The proposed rules would require a U.S. parent company to include in its section
310(b)(4) petition a request for specific approval of any named foreign individual or entity that holds, or
would hold upon closing of any transactions contemplated by the petition, a direct or indirect equity
and/or voting interest in the parent in excess of 25 percent or a controlling interest at any level. The U.S.
parent would not be required to request specific approval for a non-controlling foreign investor's interest
of 25 percent or less.85 The U.S. parent would be required, however, to monitor and stay ahead of
changes in ownership of its approved foreign investors to ensure that the parent has an opportunity to
obtain Commission approval before a change in ownership of an approved investor results in an
unapproved investor acquiring an indirect interest in the U.S. parent that exceeds 25 percent.86 Thus, as is
the case under our current regulatory framework, the proposed modified framework may necessitate the
placement of restrictions in the bylaws or other organic documents of the controlling U.S. parent and/or
other entities situated above it in the vertical chain of ownership to ensure the parent is able to comply
with the terms of its section 310(b)(4) ruling. We note that stock ownership restrictions are a common
means of ensuring compliance with the foreign ownership limitations in section 310(b) of the Act and
other federal statutory provisions that restrict foreign ownership of U.S. companies and assets.87 We
request comment on this aspect of the proposed modified framework, including whether it would present
any new issues for U.S. common carrier and aeronautical radio licensees. We also request comment on
whether our proposal would be consistent with the statute. We recognize that under our proposal the
foreign ownership of a radio licensee could change without Commission knowledge, i.e., where no
individual change in ownership results in a change in control requiring our review under section 310(d).
To the extent this raises a concern regarding our ability to monitor foreign investment in our regulated
entities, we seek comment on how we should modify our proposed framework.


85 We emphasize that our proposal to require the U.S. parent to request specific approval in its section 310(b)(4)
petition for only those foreign investors that would hold a direct or indirect equity and/or voting interest in excess of
25 percent or a controlling interest at any level would not modify Commission policy that requires licensees to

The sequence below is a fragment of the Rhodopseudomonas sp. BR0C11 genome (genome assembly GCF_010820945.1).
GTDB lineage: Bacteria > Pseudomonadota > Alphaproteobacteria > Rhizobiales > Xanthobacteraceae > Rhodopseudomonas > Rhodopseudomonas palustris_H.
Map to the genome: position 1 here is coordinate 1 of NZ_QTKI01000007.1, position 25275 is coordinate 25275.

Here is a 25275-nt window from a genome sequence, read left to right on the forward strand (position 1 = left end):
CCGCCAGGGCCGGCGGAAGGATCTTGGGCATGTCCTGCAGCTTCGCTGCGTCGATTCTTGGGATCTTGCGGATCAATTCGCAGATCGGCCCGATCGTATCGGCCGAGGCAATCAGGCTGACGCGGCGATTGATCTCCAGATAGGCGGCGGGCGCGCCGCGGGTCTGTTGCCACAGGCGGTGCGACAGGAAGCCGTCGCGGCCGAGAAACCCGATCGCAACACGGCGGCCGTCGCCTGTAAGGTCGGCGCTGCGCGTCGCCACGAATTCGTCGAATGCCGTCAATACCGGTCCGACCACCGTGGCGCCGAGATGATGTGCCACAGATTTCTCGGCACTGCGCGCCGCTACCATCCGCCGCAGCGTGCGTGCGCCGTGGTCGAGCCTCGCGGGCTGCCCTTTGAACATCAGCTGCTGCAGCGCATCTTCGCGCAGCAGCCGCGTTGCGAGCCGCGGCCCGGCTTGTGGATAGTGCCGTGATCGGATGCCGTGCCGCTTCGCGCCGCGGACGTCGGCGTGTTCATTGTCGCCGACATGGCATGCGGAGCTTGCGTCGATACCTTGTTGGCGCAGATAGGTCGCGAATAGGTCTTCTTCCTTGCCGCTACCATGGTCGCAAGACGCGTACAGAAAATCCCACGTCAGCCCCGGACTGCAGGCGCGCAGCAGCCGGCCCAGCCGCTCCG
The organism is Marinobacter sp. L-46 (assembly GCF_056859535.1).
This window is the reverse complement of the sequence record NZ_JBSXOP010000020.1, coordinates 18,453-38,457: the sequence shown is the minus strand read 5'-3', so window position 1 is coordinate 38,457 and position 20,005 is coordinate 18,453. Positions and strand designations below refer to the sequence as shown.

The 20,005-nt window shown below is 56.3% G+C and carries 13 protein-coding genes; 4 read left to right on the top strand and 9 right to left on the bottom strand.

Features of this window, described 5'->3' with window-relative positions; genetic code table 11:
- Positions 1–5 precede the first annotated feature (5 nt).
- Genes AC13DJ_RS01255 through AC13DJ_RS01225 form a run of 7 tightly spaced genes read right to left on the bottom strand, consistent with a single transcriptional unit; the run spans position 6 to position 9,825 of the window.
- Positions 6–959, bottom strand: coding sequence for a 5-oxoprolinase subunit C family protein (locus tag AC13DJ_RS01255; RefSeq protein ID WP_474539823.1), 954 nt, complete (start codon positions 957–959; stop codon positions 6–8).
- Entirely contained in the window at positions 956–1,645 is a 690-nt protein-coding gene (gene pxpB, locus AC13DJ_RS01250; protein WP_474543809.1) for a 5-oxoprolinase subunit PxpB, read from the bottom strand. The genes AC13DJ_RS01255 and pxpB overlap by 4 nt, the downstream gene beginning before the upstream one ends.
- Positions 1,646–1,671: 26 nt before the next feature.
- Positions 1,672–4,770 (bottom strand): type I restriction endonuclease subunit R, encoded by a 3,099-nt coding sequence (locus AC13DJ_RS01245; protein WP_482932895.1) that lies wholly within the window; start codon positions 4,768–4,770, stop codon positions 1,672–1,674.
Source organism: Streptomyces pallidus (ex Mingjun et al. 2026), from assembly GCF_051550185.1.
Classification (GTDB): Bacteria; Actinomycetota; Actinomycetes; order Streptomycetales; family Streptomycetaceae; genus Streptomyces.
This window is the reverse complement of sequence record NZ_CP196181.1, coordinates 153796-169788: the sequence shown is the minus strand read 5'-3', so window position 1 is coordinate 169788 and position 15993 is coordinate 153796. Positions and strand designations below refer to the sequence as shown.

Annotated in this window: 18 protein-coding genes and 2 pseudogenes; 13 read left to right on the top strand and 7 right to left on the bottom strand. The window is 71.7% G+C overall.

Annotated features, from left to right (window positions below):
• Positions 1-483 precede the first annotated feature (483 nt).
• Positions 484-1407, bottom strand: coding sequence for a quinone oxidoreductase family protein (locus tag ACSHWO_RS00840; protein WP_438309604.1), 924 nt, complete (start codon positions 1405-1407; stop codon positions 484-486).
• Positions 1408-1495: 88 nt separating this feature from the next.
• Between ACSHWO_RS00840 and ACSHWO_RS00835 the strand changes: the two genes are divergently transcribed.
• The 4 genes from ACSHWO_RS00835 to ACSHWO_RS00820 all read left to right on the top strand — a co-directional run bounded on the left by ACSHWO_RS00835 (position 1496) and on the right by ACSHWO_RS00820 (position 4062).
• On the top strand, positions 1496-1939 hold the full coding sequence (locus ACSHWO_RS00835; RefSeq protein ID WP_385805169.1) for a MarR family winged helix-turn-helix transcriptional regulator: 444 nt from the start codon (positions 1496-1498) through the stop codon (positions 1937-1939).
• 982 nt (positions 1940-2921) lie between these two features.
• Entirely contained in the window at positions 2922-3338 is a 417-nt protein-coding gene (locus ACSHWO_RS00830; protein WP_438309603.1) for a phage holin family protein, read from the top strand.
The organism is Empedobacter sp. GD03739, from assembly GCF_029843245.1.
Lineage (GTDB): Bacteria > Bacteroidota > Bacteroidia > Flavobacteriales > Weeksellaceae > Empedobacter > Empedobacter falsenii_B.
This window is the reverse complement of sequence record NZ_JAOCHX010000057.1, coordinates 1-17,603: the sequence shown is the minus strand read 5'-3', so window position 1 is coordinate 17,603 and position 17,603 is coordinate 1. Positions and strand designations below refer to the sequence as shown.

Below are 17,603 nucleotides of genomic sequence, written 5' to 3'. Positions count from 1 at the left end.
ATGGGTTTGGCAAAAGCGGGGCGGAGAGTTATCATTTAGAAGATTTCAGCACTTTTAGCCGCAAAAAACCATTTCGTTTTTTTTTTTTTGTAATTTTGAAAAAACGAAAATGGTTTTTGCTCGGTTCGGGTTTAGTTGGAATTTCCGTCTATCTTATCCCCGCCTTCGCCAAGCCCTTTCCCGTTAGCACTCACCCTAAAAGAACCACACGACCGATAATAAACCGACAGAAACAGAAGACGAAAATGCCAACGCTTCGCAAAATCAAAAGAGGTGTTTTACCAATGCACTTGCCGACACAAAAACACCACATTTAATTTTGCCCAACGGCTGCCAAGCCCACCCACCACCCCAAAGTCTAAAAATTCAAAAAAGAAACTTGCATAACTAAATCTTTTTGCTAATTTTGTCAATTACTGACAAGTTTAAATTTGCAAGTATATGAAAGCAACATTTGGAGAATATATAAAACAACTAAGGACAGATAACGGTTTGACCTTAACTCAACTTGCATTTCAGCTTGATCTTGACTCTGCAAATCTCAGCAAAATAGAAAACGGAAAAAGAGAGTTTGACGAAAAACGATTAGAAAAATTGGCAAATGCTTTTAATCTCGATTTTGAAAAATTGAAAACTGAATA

count any foreign equity or voting interest, regardless of size, held directly or indirectly in their U.S. parent
companies for purposes of determining whether the U.S. parent is in compliance with the statutory benchmarks in
section 310(b) of the Act. See supra 36. Nor would our proposed approach modify Commission policy that
requires U.S. parent companies to obtain Commission approval before aggregate direct or indirect foreign ownership
of the U.S. parent company exceeds 25 percent. See supra 37. In addition, as discussed in Section III.C. below,
we propose to require that the U.S. parent disclose in its section 310(b)(4) petition all of its 10 percent or greater
direct or indirect interest holders, regardless of citizenship.
86 For example, assume that an existing foreign shareholder ("A") of an approved foreign investor ("Foreign
Company B") plans to acquire additional shares of Foreign Company B that would result in A acquiring an indirect,
non-controlling 35 percent equity and/or voting interest in the U.S. parent. To the extent the U.S. parent has not
previously received specific approval for A to hold an equity and/or voting interest in the U.S. parent of at least 35
percent, the parent would be required to obtain Commission approval before A acquires the additional shares of
Foreign Company B.
87 See, e.g., Applications of Kentucky Central Television, Inc., Lexington, Ky., Memorandum Opinion and Order,
FCC 66-362, 5 F.C.C.2d 33 (1966). See also Leonard Egan and James B. Ellis II, Federal Restrictions in the United
States Maritime Industries
, 18.10, MANUAL OF FOREIGN INVESTMENT IN THE UNITED STATES, 3rd
Edition, J. Eugene Marans et al., eds., Thomson West (2009-2010 Supplement) (stating that, in order to comply with
the statutory citizenship requirements for ownership of vessels operating in the coastwise trade, "[s]everal public
companies have made the necessary amendments to their certificates of incorporation and arrangements with their
transfer agents whereby their stockholders represent whether they are such citizens and no transfers of citizen-owned
stock are permitted that would make the noncitizen percentage exceed a set threshold"); Finkelstein, Stock Transfer
Restrictions Upon Alien Ownership Under Section 202 of the Delaware General Corporation Law, 38 Bus. Law.
573 (1982-1983).
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a.

The 49.99 Percent Approval Option for Named Foreign Investors

43.
We propose to provide the petitioning U.S. parent with the option of requesting specific
approval in its petition for any named foreign investor to increase its equity and/or voting interest in the
U.S. parent from existing levels (or levels that would exist upon closing of any related transactions) up to
a non-controlling, 49.99 percent equity and/or voting interest.88 We would not, as a general matter,
require the petitioner to demonstrate that the foreign investor has a contractual right or obligation, or,